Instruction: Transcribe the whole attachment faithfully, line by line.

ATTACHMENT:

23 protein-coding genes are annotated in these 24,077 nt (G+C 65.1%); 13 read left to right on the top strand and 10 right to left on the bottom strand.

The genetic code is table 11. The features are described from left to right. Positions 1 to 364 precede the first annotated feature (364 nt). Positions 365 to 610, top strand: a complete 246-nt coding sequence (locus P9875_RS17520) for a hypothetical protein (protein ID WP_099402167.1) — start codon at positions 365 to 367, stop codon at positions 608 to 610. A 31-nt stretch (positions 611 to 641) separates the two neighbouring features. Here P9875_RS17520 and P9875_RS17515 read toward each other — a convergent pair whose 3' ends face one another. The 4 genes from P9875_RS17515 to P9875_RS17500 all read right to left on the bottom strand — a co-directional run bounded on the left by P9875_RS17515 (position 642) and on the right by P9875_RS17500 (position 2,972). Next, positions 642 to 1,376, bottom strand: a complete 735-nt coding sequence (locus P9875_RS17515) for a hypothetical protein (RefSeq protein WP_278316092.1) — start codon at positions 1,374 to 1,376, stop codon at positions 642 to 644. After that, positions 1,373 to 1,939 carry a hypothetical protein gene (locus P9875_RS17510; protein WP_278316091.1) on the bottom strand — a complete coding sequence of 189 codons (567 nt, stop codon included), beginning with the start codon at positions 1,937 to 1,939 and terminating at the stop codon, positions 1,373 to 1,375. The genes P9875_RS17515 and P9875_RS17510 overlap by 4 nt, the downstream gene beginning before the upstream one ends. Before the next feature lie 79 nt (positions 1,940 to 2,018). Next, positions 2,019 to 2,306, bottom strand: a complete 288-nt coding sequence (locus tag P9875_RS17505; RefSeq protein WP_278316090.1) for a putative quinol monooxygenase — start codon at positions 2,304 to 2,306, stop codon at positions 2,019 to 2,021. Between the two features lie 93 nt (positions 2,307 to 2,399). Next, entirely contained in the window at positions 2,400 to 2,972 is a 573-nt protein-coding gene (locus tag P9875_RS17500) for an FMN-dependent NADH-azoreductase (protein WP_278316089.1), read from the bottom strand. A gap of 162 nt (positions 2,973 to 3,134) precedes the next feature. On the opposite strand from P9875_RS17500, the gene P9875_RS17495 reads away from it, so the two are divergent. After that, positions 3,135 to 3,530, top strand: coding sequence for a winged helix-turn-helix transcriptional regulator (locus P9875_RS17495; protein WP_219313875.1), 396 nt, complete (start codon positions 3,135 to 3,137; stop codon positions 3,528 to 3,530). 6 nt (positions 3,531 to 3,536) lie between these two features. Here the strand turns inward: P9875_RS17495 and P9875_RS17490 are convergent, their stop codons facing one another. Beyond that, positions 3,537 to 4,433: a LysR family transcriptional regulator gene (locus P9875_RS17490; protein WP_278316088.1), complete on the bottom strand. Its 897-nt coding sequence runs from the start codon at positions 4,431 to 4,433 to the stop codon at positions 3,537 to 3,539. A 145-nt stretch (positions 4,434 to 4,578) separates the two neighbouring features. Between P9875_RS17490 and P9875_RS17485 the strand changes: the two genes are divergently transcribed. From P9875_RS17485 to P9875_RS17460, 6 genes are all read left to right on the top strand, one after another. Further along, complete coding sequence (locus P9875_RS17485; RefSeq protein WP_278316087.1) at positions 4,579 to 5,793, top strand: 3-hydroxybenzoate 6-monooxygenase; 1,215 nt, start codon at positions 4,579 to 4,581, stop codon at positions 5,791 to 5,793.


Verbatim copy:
23 protein-coding genes are annotated in these 24,077 nt (G+C 65.1%); 13 read left to right on the top strand and 10 right to left on the bottom strand.

The genetic code is table 11. The features are described from left to right. Positions 1 to 364 precede the first annotated feature (364 nt). Positions 365 to 610, top strand: a complete 246-nt coding sequence (locus P9875_RS17520) for a hypothetical protein (protein ID WP_099402167.1) — start codon at positions 365 to 367, stop codon at positions 608 to 610. A 31-nt stretch (positions 611 to 641) separates the two neighbouring features. Here P9875_RS17520 and P9875_RS17515 read toward each other — a convergent pair whose 3' ends face one another. The 4 genes from P9875_RS17515 to P9875_RS17500 all read right to left on the bottom strand — a co-directional run bounded on the left by P9875_RS17515 (position 642) and on the right by P9875_RS17500 (position 2,972). Next, positions 642 to 1,376, bottom strand: a complete 735-nt coding sequence (locus P9875_RS17515) for a hypothetical protein (RefSeq protein WP_278316092.1) — start codon at positions 1,374 to 1,376, stop codon at positions 642 to 644. After that, positions 1,373 to 1,939 carry a hypothetical protein gene (locus P9875_RS17510; protein WP_278316091.1) on the bottom strand — a complete coding sequence of 189 codons (567 nt, stop codon included), beginning with the start codon at positions 1,937 to 1,939 and terminating at the stop codon, positions 1,373 to 1,375. The genes P9875_RS17515 and P9875_RS17510 overlap by 4 nt, the downstream gene beginning before the upstream one ends. Before the next feature lie 79 nt (positions 1,940 to 2,018). Next, positions 2,019 to 2,306, bottom strand: a complete 288-nt coding sequence (locus tag P9875_RS17505; RefSeq protein WP_278316090.1) for a putative quinol monooxygenase — start codon at positions 2,304 to 2,306, stop codon at positions 2,019 to 2,021. Between the two features lie 93 nt (positions 2,307 to 2,399). Next, entirely contained in the window at positions 2,400 to 2,972 is a 573-nt protein-coding gene (locus tag P9875_RS17500) for an FMN-dependent NADH-azoreductase (protein WP_278316089.1), read from the bottom strand. A gap of 162 nt (positions 2,973 to 3,134) precedes the next feature. On the opposite strand from P9875_RS17500, the gene P9875_RS17495 reads away from it, so the two are divergent. After that, positions 3,135 to 3,530, top strand: coding sequence for a winged helix-turn-helix transcriptional regulator (locus P9875_RS17495; protein WP_219313875.1), 396 nt, complete (start codon positions 3,135 to 3,137; stop codon positions 3,528 to 3,530). 6 nt (positions 3,531 to 3,536) lie between these two features. Here the strand turns inward: P9875_RS17495 and P9875_RS17490 are convergent, their stop codons facing one another. Beyond that, positions 3,537 to 4,433: a LysR family transcriptional regulator gene (locus P9875_RS17490; protein WP_278316088.1), complete on the bottom strand. Its 897-nt coding sequence runs from the start codon at positions 4,431 to 4,433 to the stop codon at positions 3,537 to 3,539. A 145-nt stretch (positions 4,434 to 4,578) separates the two neighbouring features. Between P9875_RS17490 and P9875_RS17485 the strand changes: the two genes are divergently transcribed. From P9875_RS17485 to P9875_RS17460, 6 genes are all read left to right on the top strand, one after another. Further along, complete coding sequence (locus P9875_RS17485; RefSeq protein WP_278316087.1) at positions 4,579 to 5,793, top strand: 3-hydroxybenzoate 6-monooxygenase; 1,215 nt, start codon at positions 4,579 to 4,581, stop codon at positions 5,791 to 5,793.